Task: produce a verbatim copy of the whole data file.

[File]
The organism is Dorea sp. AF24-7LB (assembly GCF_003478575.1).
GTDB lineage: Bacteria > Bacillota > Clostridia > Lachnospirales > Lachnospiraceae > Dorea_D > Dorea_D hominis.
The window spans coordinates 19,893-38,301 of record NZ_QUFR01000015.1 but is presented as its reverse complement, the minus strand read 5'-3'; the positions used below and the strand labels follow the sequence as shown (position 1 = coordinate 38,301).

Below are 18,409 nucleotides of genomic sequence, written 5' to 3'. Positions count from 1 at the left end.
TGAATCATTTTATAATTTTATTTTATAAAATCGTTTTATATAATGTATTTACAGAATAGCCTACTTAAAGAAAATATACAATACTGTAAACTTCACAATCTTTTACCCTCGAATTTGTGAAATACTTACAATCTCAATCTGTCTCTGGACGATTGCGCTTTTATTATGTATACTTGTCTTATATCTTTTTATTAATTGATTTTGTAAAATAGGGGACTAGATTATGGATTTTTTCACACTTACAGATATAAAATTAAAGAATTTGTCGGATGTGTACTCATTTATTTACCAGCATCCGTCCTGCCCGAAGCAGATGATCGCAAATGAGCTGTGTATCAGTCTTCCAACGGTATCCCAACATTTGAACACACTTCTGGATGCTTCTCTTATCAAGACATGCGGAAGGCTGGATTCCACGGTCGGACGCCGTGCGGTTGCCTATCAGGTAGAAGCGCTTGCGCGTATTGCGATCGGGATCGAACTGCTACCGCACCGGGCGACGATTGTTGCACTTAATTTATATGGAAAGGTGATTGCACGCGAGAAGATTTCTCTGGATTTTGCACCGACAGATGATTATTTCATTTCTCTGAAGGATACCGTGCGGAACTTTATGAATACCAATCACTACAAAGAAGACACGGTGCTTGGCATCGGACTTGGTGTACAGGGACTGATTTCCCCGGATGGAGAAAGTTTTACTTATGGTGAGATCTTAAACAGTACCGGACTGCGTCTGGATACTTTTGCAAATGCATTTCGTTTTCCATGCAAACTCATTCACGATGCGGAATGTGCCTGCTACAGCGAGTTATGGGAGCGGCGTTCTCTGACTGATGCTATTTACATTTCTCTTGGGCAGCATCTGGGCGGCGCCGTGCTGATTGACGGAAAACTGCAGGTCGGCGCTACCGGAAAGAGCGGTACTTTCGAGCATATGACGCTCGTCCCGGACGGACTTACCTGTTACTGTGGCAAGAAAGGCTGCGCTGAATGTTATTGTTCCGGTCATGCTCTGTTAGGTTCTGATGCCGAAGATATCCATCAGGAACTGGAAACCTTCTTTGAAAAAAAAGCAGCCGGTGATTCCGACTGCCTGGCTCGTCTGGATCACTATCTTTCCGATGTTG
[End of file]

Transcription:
The organism is Dorea sp. AF24-7LB (assembly GCF_003478575.1).
GTDB lineage: Bacteria > Bacillota > Clostridia > Lachnospirales > Lachnospiraceae > Dorea_D > Dorea_D hominis.
The window spans coordinates 19,893-38,301 of record NZ_QUFR01000015.1 but is presented as its reverse complement, the minus strand read 5'-3'; the positions used below and the strand labels follow the sequence as shown (position 1 = coordinate 38,301).

Below are 18,409 nucleotides of genomic sequence, written 5' to 3'. Positions count from 1 at the left end.
TGAATCATTTTATAATTTTATTTTATAAAATCGTTTTATATAATGTATTTACAGAATAGCCTACTTAAAGAAAATATACAATACTGTAAACTTCACAATCTTTTACCCTCGAATTTGTGAAATACTTACAATCTCAATCTGTCTCTGGACGATTGCGCTTTTATTATGTATACTTGTCTTATATCTTTTTATTAATTGATTTTGTAAAATAGGGGACTAGATTATGGATTTTTTCACACTTACAGATATAAAATTAAAGAATTTGTCGGATGTGTACTCATTTATTTACCAGCATCCGTCCTGCCCGAAGCAGATGATCGCAAATGAGCTGTGTATCAGTCTTCCAACGGTATCCCAACATTTGAACACACTTCTGGATGCTTCTCTTATCAAGACATGCGGAAGGCTGGATTCCACGGTCGGACGCCGTGCGGTTGCCTATCAGGTAGAAGCGCTTGCGCGTATTGCGATCGGGATCGAACTGCTACCGCACCGGGCGACGATTGTTGCACTTAATTTATATGGAAAGGTGATTGCACGCGAGAAGATTTCTCTGGATTTTGCACCGACAGATGATTATTTCATTTCTCTGAAGGATACCGTGCGGAACTTTATGAATACCAATCACTACAAAGAAGACACGGTGCTTGGCATCGGACTTGGTGTACAGGGACTGATTTCCCCGGATGGAGAAAGTTTTACTTATGGTGAGATCTTAAACAGTACCGGACTGCGTCTGGATACTTTTGCAAATGCATTTCGTTTTCCATGCAAACTCATTCACGATGCGGAATGTGCCTGCTACAGCGAGTTATGGGAGCGGCGTTCTCTGACTGATGCTATTTACATTTCTCTTGGGCAGCATCTGGGCGGCGCCGTGCTGATTGACGGAAAACTGCAGGTCGGCGCTACCGGAAAGAGCGGTACTTTCGAGCATATGACGCTCGTCCCGGACGGACTTACCTGTTACTGTGGCAAGAAAGGCTGCGCTGAATGTTATTGTTCCGGTCATGCTCTGTTAGGTTCTGATGCCGAAGATATCCATCAGGAACTGGAAACCTTCTTTGAAAAAAAAGCAGCCGGTGATTCCGACTGCCTGGCTCGTCTGGATCACTATCTTTCCGATGTTG